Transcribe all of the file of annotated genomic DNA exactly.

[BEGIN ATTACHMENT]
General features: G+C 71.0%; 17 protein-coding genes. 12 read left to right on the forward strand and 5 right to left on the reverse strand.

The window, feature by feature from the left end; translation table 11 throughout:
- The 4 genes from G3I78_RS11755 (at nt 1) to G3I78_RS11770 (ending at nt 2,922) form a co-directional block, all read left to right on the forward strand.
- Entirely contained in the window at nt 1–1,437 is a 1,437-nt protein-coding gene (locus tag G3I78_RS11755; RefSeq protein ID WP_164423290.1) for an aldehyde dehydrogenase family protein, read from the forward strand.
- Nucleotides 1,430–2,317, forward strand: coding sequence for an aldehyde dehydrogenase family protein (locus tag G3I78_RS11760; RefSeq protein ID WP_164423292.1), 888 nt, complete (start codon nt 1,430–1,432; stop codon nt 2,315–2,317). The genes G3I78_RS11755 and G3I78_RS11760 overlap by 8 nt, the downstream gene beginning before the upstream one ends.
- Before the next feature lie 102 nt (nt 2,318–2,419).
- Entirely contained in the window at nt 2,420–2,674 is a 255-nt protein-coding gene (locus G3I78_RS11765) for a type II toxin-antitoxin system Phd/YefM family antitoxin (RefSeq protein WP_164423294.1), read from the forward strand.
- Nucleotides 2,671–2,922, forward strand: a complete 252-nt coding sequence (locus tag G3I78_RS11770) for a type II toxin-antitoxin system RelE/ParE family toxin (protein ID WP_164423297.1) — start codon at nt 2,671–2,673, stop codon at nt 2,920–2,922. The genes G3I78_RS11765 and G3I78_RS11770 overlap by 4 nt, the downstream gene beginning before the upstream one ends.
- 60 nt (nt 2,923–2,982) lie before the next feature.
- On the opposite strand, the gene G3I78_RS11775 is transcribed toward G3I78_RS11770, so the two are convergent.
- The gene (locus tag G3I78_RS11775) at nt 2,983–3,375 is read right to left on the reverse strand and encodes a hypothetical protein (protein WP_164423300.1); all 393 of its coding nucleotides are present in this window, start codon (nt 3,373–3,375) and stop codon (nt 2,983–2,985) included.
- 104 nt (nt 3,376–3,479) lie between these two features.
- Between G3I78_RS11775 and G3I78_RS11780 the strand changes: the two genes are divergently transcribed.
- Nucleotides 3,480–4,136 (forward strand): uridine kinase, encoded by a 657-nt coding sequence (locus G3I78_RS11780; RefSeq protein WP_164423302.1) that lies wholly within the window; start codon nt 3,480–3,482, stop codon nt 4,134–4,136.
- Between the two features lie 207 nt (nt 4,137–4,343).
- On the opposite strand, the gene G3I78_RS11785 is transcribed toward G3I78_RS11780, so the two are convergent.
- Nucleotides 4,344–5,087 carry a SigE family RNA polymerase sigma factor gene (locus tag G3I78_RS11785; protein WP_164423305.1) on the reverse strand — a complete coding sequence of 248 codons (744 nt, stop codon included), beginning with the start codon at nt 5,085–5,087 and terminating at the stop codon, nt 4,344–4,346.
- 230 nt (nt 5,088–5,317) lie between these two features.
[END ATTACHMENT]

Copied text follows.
General features: G+C 71.0%; 17 protein-coding genes. 12 read left to right on the forward strand and 5 right to left on the reverse strand.

The window, feature by feature from the left end; translation table 11 throughout:
- The 4 genes from G3I78_RS11755 (at nt 1) to G3I78_RS11770 (ending at nt 2,922) form a co-directional block, all read left to right on the forward strand.
- Entirely contained in the window at nt 1–1,437 is a 1,437-nt protein-coding gene (locus tag G3I78_RS11755; RefSeq protein ID WP_164423290.1) for an aldehyde dehydrogenase family protein, read from the forward strand.
- Nucleotides 1,430–2,317, forward strand: coding sequence for an aldehyde dehydrogenase family protein (locus tag G3I78_RS11760; RefSeq protein ID WP_164423292.1), 888 nt, complete (start codon nt 1,430–1,432; stop codon nt 2,315–2,317). The genes G3I78_RS11755 and G3I78_RS11760 overlap by 8 nt, the downstream gene beginning before the upstream one ends.
- Before the next feature lie 102 nt (nt 2,318–2,419).
- Entirely contained in the window at nt 2,420–2,674 is a 255-nt protein-coding gene (locus G3I78_RS11765) for a type II toxin-antitoxin system Phd/YefM family antitoxin (RefSeq protein WP_164423294.1), read from the forward strand.
- Nucleotides 2,671–2,922, forward strand: a complete 252-nt coding sequence (locus tag G3I78_RS11770) for a type II toxin-antitoxin system RelE/ParE family toxin (protein ID WP_164423297.1) — start codon at nt 2,671–2,673, stop codon at nt 2,920–2,922. The genes G3I78_RS11765 and G3I78_RS11770 overlap by 4 nt, the downstream gene beginning before the upstream one ends.
- 60 nt (nt 2,923–2,982) lie before the next feature.
- On the opposite strand, the gene G3I78_RS11775 is transcribed toward G3I78_RS11770, so the two are convergent.
- The gene (locus tag G3I78_RS11775) at nt 2,983–3,375 is read right to left on the reverse strand and encodes a hypothetical protein (protein WP_164423300.1); all 393 of its coding nucleotides are present in this window, start codon (nt 3,373–3,375) and stop codon (nt 2,983–2,985) included.
- 104 nt (nt 3,376–3,479) lie between these two features.
- Between G3I78_RS11775 and G3I78_RS11780 the strand changes: the two genes are divergently transcribed.
- Nucleotides 3,480–4,136 (forward strand): uridine kinase, encoded by a 657-nt coding sequence (locus G3I78_RS11780; RefSeq protein WP_164423302.1) that lies wholly within the window; start codon nt 3,480–3,482, stop codon nt 4,134–4,136.
- Between the two features lie 207 nt (nt 4,137–4,343).
- On the opposite strand, the gene G3I78_RS11785 is transcribed toward G3I78_RS11780, so the two are convergent.
- Nucleotides 4,344–5,087 carry a SigE family RNA polymerase sigma factor gene (locus tag G3I78_RS11785; protein WP_164423305.1) on the reverse strand — a complete coding sequence of 248 codons (744 nt, stop codon included), beginning with the start codon at nt 5,085–5,087 and terminating at the stop codon, nt 4,344–4,346.
- 230 nt (nt 5,088–5,317) lie between these two features.